Understanding of the inventive method and apparatus will be aided by an understanding of the various voltage signals which may be present on a single, twisted pair telephone line 37. Accordingly, FIG. 2 depicts a simplified control and data signal string as might be transmitted from the master transceiver unit 33, regenerated by the bridge apparatus 35 and received at all of the slave transceiver units 39. In response to the data encoded within these signals, the addressed controller(s), one or more of the controllers 41, and the slave transceiver unit 39 associated therewith, will sequentially generate a transmission which is received at the bridge apparatus 35, regenerated therewithin, and retransmitted to the master transceiver unit 33 for assimilation by the CPU 31.
More particularly, with the system 30 in a quiescent state, the master transceiver unit 33 will generate a voltage at a first level 51 for providing an inactive state signal which is directed to the slave transceiver units 39. Upon receiving an appropriate signal from the CPU 31 which indicates that data is to be sent from the CPU 31 to one or more of the controllers 41, the master unit 33 will generate a voltage at a second level 53 for providing a first carrier detect signal which is directed to the slave units 39. After a brief time delay defining a clear-to-send signal, the master unit 33 will generate a digitally encoded first data signal 55 which is directed to the slave units 39 and has a peak amplitude at a third voltage level 57. This first data signal 55 is likewise generated as commanded by the CPU 31. At the conclusion of the transmission of the first data signal 55, the CPU 31 and therefore the master unit 33 will cause a return to the first voltage level 51 signalling an inactive state. While all slave transceiver units 39 will receive the message encoded within the first data signal 55, this signal 55 will be uniquely addressed for assimilation and response by a particular controller 41 and its associated slave unit 39. Referring further to FIG. 2, the addressed controller 41 and slave transceiver unit 39 which is thereby caused to responsively transmit to the master unit 33 and thence to the CPU 31 will generate a voltage at a fourth level 59 which provides a second carrier detect signal to the master unit 33. Thereafter, the slave unit 39 will generate a digitally encoded second data signal 61 which has a peak amplitude at a fifth voltage level 63 and is likewise directed to the master transceiver unit 33. Subsequent to this responsive data transmission by the slave unit 39, it generates an inactive state signal at the first voltage level 51.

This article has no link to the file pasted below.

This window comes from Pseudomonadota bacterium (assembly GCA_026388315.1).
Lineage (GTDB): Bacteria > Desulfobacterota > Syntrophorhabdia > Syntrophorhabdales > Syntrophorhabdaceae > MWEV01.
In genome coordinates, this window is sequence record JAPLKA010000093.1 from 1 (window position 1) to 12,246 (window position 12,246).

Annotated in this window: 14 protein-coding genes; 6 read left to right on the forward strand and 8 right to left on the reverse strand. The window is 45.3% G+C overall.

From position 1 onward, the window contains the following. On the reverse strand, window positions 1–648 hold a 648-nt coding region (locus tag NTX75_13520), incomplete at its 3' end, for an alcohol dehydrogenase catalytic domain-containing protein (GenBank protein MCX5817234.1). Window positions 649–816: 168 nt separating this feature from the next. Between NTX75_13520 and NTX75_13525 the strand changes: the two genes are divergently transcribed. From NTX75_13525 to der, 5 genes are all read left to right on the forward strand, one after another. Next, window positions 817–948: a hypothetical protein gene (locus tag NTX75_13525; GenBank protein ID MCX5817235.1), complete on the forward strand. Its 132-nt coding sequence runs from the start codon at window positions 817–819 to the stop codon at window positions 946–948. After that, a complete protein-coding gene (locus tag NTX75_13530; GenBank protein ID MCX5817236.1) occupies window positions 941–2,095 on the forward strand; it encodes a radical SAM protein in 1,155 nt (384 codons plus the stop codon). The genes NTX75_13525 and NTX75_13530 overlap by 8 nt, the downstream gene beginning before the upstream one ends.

It will be appreciated by those of ordinary skill in the art in view of the above description that the voltages at the various levels 51, 53, 57, 59, 63 which may emanate from either the master transceiver unit 33 or from a responsive slave transceiver unit 39 are received at the bridge 35 and regenerated therein for retransmission in substantially identical form. It will also be appreciated that any one of a variety of voltage level systems might be employed for effecting control and data signals. For example, such a system may be represented by a graphical depiction similar to FIG. 2 except fully inverted to represent voltage levels of equivalent magnitudes but of polarities opposite from those shown. Other combinations of voltage levels may be selected as well. However, in a preferred embodiment, the first voltage level 51 will be in the range of +8.2 VDC to +9.0 VDC, the second voltage level 53 will be in the range of -1.0 VDC to +1.0 VDC, the third voltage level 57 will be in the range of -3.0 VDC to -9.0 VDC, the fourth voltage level 59 will be in the range of +7.2 VDC to +6.5 VDC and the fifth voltage level 63 will be in the range of +5.7 VDC to +5.0 VDC. In accordance with one aspect of the system 30, it is preferred that any voltage transcending between the voltage at a first level 51 and that at a second level 53 or a fourth level 59 and providing a carrier detect signal be caused to transcend through a voltage of +7.25 VDC.
Referring additionally to FIGS. 3A and 3B, the master transceiver unit 33 is shown to include a master control section 65, a master transmission section 67 and a master receiving section 69. The control section 65 is adapted for generating an inactive state signal or a first carrier detect signal, depending upon the logic state of the RTSN line 71, whether high or low, respectively. This section 65 also generates a clear-to-send signal after a time delay which is initiated by the RTSN line 71 being brought to a logic low state, the time delay being caused by the cooperative effect of the resistor 73 and capacitor 75. The transmission section 67 is adapted for generating a digitally encoded first data signal while the receiving section 69 detects response signals emanating from a slave transceiver unit 39 which are transmitted through the bridge 35 to the section 69 and thence are propagated to the CPU 31.